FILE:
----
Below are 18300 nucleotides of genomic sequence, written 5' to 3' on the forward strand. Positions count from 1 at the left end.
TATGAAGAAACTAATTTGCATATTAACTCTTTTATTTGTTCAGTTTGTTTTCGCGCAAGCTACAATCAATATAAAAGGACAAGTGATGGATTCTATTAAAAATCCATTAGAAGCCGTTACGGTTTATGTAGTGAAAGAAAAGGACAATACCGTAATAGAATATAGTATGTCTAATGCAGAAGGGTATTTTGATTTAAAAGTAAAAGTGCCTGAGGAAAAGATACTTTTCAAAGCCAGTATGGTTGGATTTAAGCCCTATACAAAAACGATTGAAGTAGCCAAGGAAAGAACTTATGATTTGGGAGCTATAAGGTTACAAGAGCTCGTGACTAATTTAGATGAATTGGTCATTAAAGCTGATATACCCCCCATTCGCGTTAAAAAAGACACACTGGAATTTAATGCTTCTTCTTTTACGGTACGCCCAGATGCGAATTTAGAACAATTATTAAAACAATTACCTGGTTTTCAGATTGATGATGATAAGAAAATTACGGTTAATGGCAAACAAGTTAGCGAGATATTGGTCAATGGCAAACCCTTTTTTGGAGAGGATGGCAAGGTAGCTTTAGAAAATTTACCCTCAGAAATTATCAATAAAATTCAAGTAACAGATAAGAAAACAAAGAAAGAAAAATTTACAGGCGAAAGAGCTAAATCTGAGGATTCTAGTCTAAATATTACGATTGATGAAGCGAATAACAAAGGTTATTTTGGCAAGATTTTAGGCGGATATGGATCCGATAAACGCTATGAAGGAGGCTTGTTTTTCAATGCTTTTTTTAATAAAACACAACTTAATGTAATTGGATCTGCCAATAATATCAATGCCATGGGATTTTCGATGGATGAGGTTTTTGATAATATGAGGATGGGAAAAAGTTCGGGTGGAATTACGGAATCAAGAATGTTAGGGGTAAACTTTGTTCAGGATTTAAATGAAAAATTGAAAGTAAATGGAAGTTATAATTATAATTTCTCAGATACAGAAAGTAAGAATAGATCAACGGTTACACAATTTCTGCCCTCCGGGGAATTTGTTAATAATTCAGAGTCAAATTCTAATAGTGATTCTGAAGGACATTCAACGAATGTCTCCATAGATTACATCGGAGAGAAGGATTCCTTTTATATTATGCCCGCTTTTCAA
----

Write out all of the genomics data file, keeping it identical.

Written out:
Below are 18300 nucleotides of genomic sequence, written 5' to 3' on the forward strand. Positions count from 1 at the left end.
TATGAAGAAACTAATTTGCATATTAACTCTTTTATTTGTTCAGTTTGTTTTCGCGCAAGCTACAATCAATATAAAAGGACAAGTGATGGATTCTATTAAAAATCCATTAGAAGCCGTTACGGTTTATGTAGTGAAAGAAAAGGACAATACCGTAATAGAATATAGTATGTCTAATGCAGAAGGGTATTTTGATTTAAAAGTAAAAGTGCCTGAGGAAAAGATACTTTTCAAAGCCAGTATGGTTGGATTTAAGCCCTATACAAAAACGATTGAAGTAGCCAAGGAAAGAACTTATGATTTGGGAGCTATAAGGTTACAAGAGCTCGTGACTAATTTAGATGAATTGGTCATTAAAGCTGATATACCCCCCATTCGCGTTAAAAAAGACACACTGGAATTTAATGCTTCTTCTTTTACGGTACGCCCAGATGCGAATTTAGAACAATTATTAAAACAATTACCTGGTTTTCAGATTGATGATGATAAGAAAATTACGGTTAATGGCAAACAAGTTAGCGAGATATTGGTCAATGGCAAACCCTTTTTTGGAGAGGATGGCAAGGTAGCTTTAGAAAATTTACCCTCAGAAATTATCAATAAAATTCAAGTAACAGATAAGAAAACAAAGAAAGAAAAATTTACAGGCGAAAGAGCTAAATCTGAGGATTCTAGTCTAAATATTACGATTGATGAAGCGAATAACAAAGGTTATTTTGGCAAGATTTTAGGCGGATATGGATCCGATAAACGCTATGAAGGAGGCTTGTTTTTCAATGCTTTTTTTAATAAAACACAACTTAATGTAATTGGATCTGCCAATAATATCAATGCCATGGGATTTTCGATGGATGAGGTTTTTGATAATATGAGGATGGGAAAAAGTTCGGGTGGAATTACGGAATCAAGAATGTTAGGGGTAAACTTTGTTCAGGATTTAAATGAAAAATTGAAAGTAAATGGAAGTTATAATTATAATTTCTCAGATACAGAAAGTAAGAATAGATCAACGGTTACACAATTTCTGCCCTCCGGGGAATTTGTTAATAATTCAGAGTCAAATTCTAATAGTGATTCTGAAGGACATTCAACGAATGTCTCCATAGATTACATCGGAGAGAAGGATTCCTTTTATATTATGCCCGCTTTTCAA